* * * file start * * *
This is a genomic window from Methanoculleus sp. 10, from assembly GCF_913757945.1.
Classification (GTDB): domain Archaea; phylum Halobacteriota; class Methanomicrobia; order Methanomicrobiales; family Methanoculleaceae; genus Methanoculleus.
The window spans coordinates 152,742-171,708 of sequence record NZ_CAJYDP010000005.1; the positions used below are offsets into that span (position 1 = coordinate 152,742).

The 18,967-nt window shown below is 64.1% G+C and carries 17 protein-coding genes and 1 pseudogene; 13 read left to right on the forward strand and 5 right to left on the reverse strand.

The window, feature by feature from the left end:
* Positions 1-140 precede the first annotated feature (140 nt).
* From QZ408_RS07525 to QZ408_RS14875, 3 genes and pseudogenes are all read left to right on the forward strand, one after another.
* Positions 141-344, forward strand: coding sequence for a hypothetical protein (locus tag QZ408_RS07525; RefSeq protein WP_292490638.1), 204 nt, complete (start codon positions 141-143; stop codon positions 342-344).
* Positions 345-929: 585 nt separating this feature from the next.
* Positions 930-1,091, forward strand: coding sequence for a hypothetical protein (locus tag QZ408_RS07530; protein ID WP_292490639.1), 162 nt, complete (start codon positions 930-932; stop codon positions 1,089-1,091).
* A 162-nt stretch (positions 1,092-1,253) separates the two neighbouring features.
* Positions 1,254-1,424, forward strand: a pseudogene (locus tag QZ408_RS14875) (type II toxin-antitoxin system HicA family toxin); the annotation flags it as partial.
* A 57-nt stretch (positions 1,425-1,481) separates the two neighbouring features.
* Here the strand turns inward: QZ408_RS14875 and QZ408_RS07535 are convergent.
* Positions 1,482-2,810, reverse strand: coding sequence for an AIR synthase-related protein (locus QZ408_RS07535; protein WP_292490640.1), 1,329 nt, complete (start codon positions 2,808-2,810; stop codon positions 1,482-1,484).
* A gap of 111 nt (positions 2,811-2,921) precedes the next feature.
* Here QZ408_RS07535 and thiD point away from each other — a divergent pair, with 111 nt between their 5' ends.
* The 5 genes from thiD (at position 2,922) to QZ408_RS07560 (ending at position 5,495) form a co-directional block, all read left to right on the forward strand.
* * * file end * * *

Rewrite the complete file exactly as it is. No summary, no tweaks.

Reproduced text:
This is a genomic window from Methanoculleus sp. 10, from assembly GCF_913757945.1.
Classification (GTDB): domain Archaea; phylum Halobacteriota; class Methanomicrobia; order Methanomicrobiales; family Methanoculleaceae; genus Methanoculleus.
The window spans coordinates 152,742-171,708 of sequence record NZ_CAJYDP010000005.1; the positions used below are offsets into that span (position 1 = coordinate 152,742).

The 18,967-nt window shown below is 64.1% G+C and carries 17 protein-coding genes and 1 pseudogene; 13 read left to right on the forward strand and 5 right to left on the reverse strand.

The window, feature by feature from the left end:
* Positions 1-140 precede the first annotated feature (140 nt).
* From QZ408_RS07525 to QZ408_RS14875, 3 genes and pseudogenes are all read left to right on the forward strand, one after another.
* Positions 141-344, forward strand: coding sequence for a hypothetical protein (locus tag QZ408_RS07525; RefSeq protein WP_292490638.1), 204 nt, complete (start codon positions 141-143; stop codon positions 342-344).
* Positions 345-929: 585 nt separating this feature from the next.
* Positions 930-1,091, forward strand: coding sequence for a hypothetical protein (locus tag QZ408_RS07530; protein ID WP_292490639.1), 162 nt, complete (start codon positions 930-932; stop codon positions 1,089-1,091).
* A 162-nt stretch (positions 1,092-1,253) separates the two neighbouring features.
* Positions 1,254-1,424, forward strand: a pseudogene (locus tag QZ408_RS14875) (type II toxin-antitoxin system HicA family toxin); the annotation flags it as partial.
* A 57-nt stretch (positions 1,425-1,481) separates the two neighbouring features.
* Here the strand turns inward: QZ408_RS14875 and QZ408_RS07535 are convergent.
* Positions 1,482-2,810, reverse strand: coding sequence for an AIR synthase-related protein (locus QZ408_RS07535; protein WP_292490640.1), 1,329 nt, complete (start codon positions 2,808-2,810; stop codon positions 1,482-1,484).
* A gap of 111 nt (positions 2,811-2,921) precedes the next feature.
* Here QZ408_RS07535 and thiD point away from each other — a divergent pair, with 111 nt between their 5' ends.
* The 5 genes from thiD (at position 2,922) to QZ408_RS07560 (ending at position 5,495) form a co-directional block, all read left to right on the forward strand.